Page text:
A local church in Albuquerque learned about my ministry with the LGBTQ+ community through my participation in the Pride Parade. They invited me to reflect on the following questions so that they might share my responses in their Church newsletter. I was touched that they asked, and I found the reflection meaningful.
1. What's been the general tone of responses you get when you attend pride events and festivals?
I have been ordained as a Roman Catholic priest for a little over a year and have discovered that a critical piece of my ministry with the LGBTQ+ community is reconciliation. One thing that has continued to surprise me is the impact that a simple, authentic apology can have on someone who has been profoundly wounded by the institutional Church. I find it surprising because the persecution of the LGBTQ+ community has been and continues to be so vicious and cruel that it is hard to believe a simple apology from an individual priest would be meaningful. Yet, time and again, it is. I think this willingness to receive the apology at all speaks in general to the human desire to be seen, and speaks in a special way to the inspiring resilience and heart of the LGBTQ+ community. This community is truly graced as one of the most loving, understanding, and accepting communities I have had the pleasure to experience, and they extend this openness and generosity to all.
2. Do you think your presence and support makes more of an impact specifically because of your ties to religion?
Yes. When I put on the Roman collar, I am no longer an individual, but a symbol of the entire Roman Catholic Church. In fact, it is the apology paired with the collar that has the real impact. When I visited a university last fall to give a talk, I met a lovely young graduate student who was raised Catholic. When she came out to her family, they did not accept her. This not only deeply wounded her, but it understandably led her away from the faith. After some time together, I looked into her eyes, called her by name, and apologized for all that she had endured. I explained that the Church was wrong on this issue, that God loved her into being exactly as she is, that she is an expression of God. She quietly cried. I was humbled and moved, taken aback by how these simple words offered some healing. Before we parted ways, she said smiling that she intended to attend Mass when home for Christmas. This interaction captures something that the Church does not seem to understand: when it persecutes people for whatever reason, it not only turns those people away from the Church, it can–and often does–turn them away from God. This is the true tragedy, for God’s greatest desire is to have intimate, dynamic, love relationships with each of us. I do all I can as a Roman Catholic priest to help restore this most central relationship.
3. Were there any big learning curves when you started your outreach to the queer community?
While some people desire the apology of the Church, others may want to have space to express their anger. Because in the Roman collar I represent the Church, people sometimes need to use me as a target for the pent-up frustration they feel towards the institution. In other words, it may be freeing, even healing, for someone who has been deeply hurt by the institutional Church to verbally attack or personally insult any particular priest. In these instances, I must submit to the experience and allow it to happen without retaliation, for I am no longer an individual but a stand in for the Church. As a priest it is imperative that in such moments I do not contribute to the emotional and spiritual harm the person has already endured. I enter into this work as a spiritual practice, asking God to help me grow in wisdom and charity.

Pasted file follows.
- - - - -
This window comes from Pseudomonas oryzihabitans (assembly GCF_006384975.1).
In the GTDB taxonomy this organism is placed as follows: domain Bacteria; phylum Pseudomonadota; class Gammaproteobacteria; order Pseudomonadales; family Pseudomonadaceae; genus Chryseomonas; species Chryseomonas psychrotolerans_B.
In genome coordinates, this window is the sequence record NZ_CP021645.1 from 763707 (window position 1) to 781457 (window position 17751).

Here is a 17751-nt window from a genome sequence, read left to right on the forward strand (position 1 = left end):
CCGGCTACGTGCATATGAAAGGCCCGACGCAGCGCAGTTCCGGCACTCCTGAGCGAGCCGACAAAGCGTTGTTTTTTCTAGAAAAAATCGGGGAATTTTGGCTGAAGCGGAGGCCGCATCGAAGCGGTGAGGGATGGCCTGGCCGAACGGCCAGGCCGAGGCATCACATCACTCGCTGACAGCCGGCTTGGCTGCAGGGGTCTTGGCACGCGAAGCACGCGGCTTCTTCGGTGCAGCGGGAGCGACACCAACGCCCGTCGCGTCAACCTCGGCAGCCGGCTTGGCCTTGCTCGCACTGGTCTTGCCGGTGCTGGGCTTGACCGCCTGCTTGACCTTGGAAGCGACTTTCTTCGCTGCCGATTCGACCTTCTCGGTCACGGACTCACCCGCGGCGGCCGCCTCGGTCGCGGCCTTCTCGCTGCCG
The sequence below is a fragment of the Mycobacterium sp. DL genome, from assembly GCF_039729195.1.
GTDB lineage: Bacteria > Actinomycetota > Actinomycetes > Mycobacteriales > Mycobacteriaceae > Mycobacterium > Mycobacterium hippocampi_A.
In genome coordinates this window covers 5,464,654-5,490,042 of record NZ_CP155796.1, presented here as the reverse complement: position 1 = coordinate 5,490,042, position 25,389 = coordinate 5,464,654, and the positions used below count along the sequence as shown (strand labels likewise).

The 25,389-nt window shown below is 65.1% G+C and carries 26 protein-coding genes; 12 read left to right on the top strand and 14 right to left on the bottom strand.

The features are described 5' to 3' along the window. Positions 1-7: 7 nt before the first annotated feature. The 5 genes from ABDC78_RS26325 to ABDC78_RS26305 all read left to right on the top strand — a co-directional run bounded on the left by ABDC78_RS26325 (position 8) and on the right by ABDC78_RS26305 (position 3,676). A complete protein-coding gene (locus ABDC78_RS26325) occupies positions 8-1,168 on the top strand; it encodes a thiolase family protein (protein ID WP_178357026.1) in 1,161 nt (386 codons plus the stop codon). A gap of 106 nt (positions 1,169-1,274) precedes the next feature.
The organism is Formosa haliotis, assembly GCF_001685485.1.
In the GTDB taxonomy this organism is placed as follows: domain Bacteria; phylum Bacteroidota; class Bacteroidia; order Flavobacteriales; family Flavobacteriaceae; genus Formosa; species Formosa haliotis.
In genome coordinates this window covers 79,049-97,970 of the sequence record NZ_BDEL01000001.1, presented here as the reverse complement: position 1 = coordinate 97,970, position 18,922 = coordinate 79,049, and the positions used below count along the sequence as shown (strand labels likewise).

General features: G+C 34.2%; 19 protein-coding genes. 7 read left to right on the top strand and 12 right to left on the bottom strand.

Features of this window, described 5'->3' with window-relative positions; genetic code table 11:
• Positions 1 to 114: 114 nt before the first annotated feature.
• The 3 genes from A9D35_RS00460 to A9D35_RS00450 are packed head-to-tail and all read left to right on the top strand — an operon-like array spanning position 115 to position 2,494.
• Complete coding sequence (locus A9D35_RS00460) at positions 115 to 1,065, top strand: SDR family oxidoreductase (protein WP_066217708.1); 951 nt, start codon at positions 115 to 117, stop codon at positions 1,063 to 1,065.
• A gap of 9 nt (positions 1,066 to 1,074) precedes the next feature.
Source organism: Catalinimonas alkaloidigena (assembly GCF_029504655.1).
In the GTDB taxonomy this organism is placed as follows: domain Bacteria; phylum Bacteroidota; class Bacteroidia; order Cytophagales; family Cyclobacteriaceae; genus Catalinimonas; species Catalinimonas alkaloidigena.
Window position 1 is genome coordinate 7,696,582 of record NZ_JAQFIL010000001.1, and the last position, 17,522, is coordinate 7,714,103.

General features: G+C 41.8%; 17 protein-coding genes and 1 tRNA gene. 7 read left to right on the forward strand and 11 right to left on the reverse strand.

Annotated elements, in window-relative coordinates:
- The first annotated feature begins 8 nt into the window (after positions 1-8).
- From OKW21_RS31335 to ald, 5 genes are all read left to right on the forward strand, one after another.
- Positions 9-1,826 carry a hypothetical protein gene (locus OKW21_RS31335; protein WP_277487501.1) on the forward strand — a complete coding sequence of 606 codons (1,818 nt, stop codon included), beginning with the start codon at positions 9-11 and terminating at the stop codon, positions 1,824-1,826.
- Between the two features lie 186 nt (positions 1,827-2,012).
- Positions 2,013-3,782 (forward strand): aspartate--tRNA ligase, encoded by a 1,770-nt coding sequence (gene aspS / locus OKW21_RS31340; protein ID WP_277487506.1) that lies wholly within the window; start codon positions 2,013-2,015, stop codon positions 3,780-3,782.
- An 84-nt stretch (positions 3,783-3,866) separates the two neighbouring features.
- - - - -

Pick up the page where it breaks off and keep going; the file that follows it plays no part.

4. Do you have any particular advice for someone who wants to start reaching out more?
The most important thing for any ministry is to pray–to lay ourselves bare before God over and over with the intent of listening to and receiving what God has to say. Pray in preparation for being with people, and once you experience being with them, bring that experience back to prayer. The point of any priestly ministry is to facilitate an encounter with the living God. It is not us but God who heals, who reconciles, who guides, who liberates. As priests we are simply helping to make people present to what God is always and already trying to give them. The only way we can be God’s partner in this work is through an uncompromising commitment to our own prayer life and to our relationship with God. It must come first, always.
5. Have your experiences and relationships with the queer community changed your experience and relationship with God?
One thing that the life of Jesus reveals to us is that we have an incarnational God—that is, it is God’s nature to incarnate, and so God expresses God’s self in all of material creation. The LGBTQ+ community is an ongoing expression of the living God. They continue to teach me about God’s resiliency, God’s creativity, God’s goodness, God’s joy. Of all the many gifts the community offers us, I would say its core gift is that it gives to all the world the experience of the unconditional acceptance of our loving God. Above all, though, the LGBTQ+ community reveals over and over the power of the paschal mystery: though they are crucified at the hands of injustice, they continue to rise and claim their rightful place at the altar of creation. This is the resurrection at work–the unstoppable power of God’s Spirit incarnating through the community to bring all of creation into alignment with God’s vision of justice and love. Through their participation in the life of God, they continue to bolster me in my own faith, for I see how profoundly God works through them and I am reminded one again of God’s ceaseless commitment to the good of the world.
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